stevember said,
And Assange is worried about US getting hold of him! Crazy messing Syria like that. IMHO

The US is a much greater threat to civil liberties than Syria.

stevember said,
And Assange is worried about US getting hold of him! Crazy messing Syria like that. IMHO

Syrians could have fun only inside their borders. They can't do anything outside.

Voice of Buddy Christ said,

Obviously. You're being silenced at the top of your lungs.

OWS, some of them have been beaten to death. So yeah.

kInG aLeXo said,

Syrians could have fun only inside their borders. They can't do anything outside.

They already shot down a Turkish jet and something else that is already stirring up action with Turkey and NATO.

I am very interested in what the real motivations are of the involved parties. However, this will likely change nothing as the governments care little of we think anymore.

Mystiia said,
Citizens dead on the streets, but these emails should sure change everyone's minds!

Uh, no - that's not the point. Such emails are often better evidence than knowing some people were killed, especially given the incredible difficulties in reporting *who* did it.

Kirkburn said,

Uh, no - that's not the point. Such emails are often better evidence than knowing some people were killed, especially given the incredible difficulties in reporting *who* did it.

Riiiiiiight.

Mystiia said,
Riiiiiiight.

Seriously? Have you not noticed the difficulties in accurately reporting what is going on in Syria? Do you seriously think governments and organizations on the fence would act or make a choice without actual evidence, especially evidence of the behind the scenes details? (Yes, yes Iraq war etc. ... except not every government acts like that). They don't want to risk looking stupid if something they assumed turns out to have been entirely wrong. *That* is the worth of such emails.

Kirkburn said,

Seriously? Have you not noticed the difficulties in accurately reporting what is going on in Syria? Do you seriously think governments and organizations on the fence would act or make a choice without actual evidence, especially evidence of the behind the scenes details? (Yes, yes Iraq war etc. ... except not every government acts like that). They don't want to risk looking stupid if something they assumed turns out to have been entirely wrong. *That* is the worth of such emails.

Difficulties? http://www.guardian.co.uk/world/syria

Only difference between this and Libya is the fact that Russia supports/backs Syria.

Mystiia said,
Difficulties? http://www.guardian.co.uk/world/syria

Only difference between this and Libya is the fact that Russia supports/backs Syria.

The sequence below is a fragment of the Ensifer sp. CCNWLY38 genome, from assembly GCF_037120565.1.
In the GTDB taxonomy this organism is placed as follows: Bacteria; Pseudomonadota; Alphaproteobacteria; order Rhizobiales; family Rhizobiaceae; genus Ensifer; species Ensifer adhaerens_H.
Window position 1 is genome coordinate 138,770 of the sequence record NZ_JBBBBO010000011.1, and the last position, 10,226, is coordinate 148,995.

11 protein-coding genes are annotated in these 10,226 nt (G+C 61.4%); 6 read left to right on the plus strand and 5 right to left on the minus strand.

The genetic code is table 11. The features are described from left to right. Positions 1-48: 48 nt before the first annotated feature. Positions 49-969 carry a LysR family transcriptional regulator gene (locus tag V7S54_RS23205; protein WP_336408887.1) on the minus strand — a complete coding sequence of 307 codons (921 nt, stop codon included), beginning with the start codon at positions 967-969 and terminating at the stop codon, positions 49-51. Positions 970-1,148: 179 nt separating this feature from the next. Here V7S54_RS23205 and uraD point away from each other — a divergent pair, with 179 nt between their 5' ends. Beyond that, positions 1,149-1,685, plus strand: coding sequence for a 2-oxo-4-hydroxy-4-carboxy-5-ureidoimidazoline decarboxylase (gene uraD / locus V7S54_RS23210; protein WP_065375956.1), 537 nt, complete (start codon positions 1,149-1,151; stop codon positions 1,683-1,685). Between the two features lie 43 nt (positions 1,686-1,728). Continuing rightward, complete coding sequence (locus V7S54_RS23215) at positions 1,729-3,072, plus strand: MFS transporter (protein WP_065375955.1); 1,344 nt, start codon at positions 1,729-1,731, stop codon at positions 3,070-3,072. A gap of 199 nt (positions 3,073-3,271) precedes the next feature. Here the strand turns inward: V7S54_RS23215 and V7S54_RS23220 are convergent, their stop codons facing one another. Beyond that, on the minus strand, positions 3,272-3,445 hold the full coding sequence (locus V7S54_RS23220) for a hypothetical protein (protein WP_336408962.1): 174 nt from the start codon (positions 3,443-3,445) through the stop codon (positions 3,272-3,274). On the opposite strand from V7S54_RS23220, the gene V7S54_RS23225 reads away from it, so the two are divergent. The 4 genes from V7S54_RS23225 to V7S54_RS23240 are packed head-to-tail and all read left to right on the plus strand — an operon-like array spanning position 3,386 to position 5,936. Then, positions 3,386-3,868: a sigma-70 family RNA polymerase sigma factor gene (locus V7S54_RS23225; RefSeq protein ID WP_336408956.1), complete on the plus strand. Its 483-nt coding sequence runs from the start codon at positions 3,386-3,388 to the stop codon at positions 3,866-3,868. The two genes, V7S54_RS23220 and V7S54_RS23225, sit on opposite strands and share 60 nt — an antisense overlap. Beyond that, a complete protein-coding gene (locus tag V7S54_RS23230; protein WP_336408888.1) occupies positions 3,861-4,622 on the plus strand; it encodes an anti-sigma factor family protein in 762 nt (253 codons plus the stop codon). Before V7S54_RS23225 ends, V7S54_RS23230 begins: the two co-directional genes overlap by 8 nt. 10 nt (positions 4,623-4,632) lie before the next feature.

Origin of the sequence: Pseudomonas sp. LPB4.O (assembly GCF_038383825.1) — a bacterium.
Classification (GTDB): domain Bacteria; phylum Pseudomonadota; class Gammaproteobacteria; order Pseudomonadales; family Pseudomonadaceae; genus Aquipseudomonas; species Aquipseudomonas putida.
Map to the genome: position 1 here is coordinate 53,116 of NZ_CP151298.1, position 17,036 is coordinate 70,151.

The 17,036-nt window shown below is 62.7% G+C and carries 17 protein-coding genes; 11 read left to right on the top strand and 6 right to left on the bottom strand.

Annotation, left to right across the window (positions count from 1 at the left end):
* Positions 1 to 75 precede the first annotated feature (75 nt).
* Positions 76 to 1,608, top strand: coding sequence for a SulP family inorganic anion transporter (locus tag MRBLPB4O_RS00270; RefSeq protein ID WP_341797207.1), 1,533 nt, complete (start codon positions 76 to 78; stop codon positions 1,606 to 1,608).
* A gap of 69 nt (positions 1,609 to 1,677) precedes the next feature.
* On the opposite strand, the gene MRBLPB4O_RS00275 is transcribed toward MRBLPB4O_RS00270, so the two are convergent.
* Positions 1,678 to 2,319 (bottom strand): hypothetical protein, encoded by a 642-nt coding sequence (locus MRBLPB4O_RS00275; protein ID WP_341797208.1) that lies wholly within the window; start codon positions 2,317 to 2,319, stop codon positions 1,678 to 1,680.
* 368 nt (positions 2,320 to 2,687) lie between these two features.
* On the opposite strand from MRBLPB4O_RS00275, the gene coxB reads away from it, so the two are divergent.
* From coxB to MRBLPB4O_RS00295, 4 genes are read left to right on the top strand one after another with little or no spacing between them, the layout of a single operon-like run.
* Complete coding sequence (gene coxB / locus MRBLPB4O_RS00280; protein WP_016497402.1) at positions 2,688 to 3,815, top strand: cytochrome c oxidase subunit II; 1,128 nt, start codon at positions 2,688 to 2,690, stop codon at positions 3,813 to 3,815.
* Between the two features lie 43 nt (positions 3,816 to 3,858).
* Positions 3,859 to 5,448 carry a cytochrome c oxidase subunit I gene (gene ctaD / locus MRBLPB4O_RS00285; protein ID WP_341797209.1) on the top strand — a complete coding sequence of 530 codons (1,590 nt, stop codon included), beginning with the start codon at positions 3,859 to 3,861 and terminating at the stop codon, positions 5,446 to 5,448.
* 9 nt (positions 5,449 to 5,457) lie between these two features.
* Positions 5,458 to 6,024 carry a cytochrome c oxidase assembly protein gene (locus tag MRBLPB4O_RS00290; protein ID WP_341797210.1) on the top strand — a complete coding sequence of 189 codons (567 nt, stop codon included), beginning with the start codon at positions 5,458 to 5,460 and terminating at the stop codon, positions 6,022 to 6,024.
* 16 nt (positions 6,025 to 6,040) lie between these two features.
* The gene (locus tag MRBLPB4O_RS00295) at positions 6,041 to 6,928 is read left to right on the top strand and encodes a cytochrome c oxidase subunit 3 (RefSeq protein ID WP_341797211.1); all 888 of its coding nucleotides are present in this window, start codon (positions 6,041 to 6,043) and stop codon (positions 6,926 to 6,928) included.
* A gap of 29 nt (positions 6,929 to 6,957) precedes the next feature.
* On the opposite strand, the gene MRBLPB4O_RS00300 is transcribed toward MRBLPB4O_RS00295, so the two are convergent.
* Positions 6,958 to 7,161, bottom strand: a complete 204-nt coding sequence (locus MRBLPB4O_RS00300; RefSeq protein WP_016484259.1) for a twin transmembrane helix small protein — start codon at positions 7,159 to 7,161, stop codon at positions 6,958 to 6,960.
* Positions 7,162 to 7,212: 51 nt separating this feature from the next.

Yes, difficulties. That obviously doesn't mean there's *nothing* reportable, and a lot of it is second-hand evidence. (I'm not saying I don't believe it btw).

Kirkburn said,

Yes, difficulties. That obviously doesn't mean there's *nothing* reportable, and a lot of it is second-hand evidence. (I'm not saying I don't believe it btw).

Can just anyone live in your world or do you need a passport.

Pam14160 said,
Can just anyone live in your world or do you need a passport.
Seriously, I don't get what is difficult to comprehend here. The content of the emails *will* have an effect. I'm not saying it will have an earth-shatteringly huge effect, but it *will* have an effect.

Kirkburn said,
Seriously, I don't get what is difficult to comprehend here. The content of the emails *will* have an effect. I'm not saying it will have an earth-shatteringly huge effect, but it *will* have an effect.

No, they won't. Maybe an effect on average joes/citizens but governments will continue to tip-toe around the situation. I doubt anyone in the government would actually care about these emails since it's so clear as to what's going on anyway.

Not all governments are equal, and some *amazingly* do actually respond to the wishes and opinions of their citizens. But, since you're set on such extreme cynicism of governments, there's not much I can say. (Plus this also involves NGOs and businesses).

Kirkburn said,
Not all governments are equal, and some *amazingly* do actually respond to the wishes and opinions of their citizens. But, since you're set on such extreme cynicism of governments, there's not much I can say. (Plus this also involves NGOs and businesses).

Ignorance is bliss.

Mystiia said,
Ignorance is bliss.
Ignorance of what? If anything, these emails help *tackle* general ignorance, and wilful ignorance of reports coming from Syria (that could have been cast aside as 'dubious').